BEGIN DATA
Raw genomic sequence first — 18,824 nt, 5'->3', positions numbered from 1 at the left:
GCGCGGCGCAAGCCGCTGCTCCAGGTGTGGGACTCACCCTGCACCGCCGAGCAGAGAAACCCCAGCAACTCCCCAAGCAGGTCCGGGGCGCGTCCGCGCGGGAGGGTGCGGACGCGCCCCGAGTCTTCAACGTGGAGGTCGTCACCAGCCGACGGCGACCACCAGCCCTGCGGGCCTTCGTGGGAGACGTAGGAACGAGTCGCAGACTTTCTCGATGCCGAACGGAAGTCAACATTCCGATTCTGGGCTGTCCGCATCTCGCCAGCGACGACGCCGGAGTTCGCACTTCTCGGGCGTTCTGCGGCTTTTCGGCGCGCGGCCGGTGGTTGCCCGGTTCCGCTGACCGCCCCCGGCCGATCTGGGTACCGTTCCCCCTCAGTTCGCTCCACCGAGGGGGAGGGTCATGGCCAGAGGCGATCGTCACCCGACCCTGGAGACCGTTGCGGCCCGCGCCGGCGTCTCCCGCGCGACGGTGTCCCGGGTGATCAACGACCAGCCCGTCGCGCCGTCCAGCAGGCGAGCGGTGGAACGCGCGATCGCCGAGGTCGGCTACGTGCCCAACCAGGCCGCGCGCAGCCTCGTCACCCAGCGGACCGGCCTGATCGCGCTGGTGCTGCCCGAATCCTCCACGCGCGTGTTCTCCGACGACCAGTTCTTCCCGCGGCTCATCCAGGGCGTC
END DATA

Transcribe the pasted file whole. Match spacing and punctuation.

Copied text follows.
Raw genomic sequence first — 18,824 nt, 5'->3', positions numbered from 1 at the left:
GCGCGGCGCAAGCCGCTGCTCCAGGTGTGGGACTCACCCTGCACCGCCGAGCAGAGAAACCCCAGCAACTCCCCAAGCAGGTCCGGGGCGCGTCCGCGCGGGAGGGTGCGGACGCGCCCCGAGTCTTCAACGTGGAGGTCGTCACCAGCCGACGGCGACCACCAGCCCTGCGGGCCTTCGTGGGAGACGTAGGAACGAGTCGCAGACTTTCTCGATGCCGAACGGAAGTCAACATTCCGATTCTGGGCTGTCCGCATCTCGCCAGCGACGACGCCGGAGTTCGCACTTCTCGGGCGTTCTGCGGCTTTTCGGCGCGCGGCCGGTGGTTGCCCGGTTCCGCTGACCGCCCCCGGCCGATCTGGGTACCGTTCCCCCTCAGTTCGCTCCACCGAGGGGGAGGGTCATGGCCAGAGGCGATCGTCACCCGACCCTGGAGACCGTTGCGGCCCGCGCCGGCGTCTCCCGCGCGACGGTGTCCCGGGTGATCAACGACCAGCCCGTCGCGCCGTCCAGCAGGCGAGCGGTGGAACGCGCGATCGCCGAGGTCGGCTACGTGCCCAACCAGGCCGCGCGCAGCCTCGTCACCCAGCGGACCGGCCTGATCGCGCTGGTGCTGCCCGAATCCTCCACGCGCGTGTTCTCCGACGACCAGTTCTTCCCGCGGCTCATCCAGGGCGTC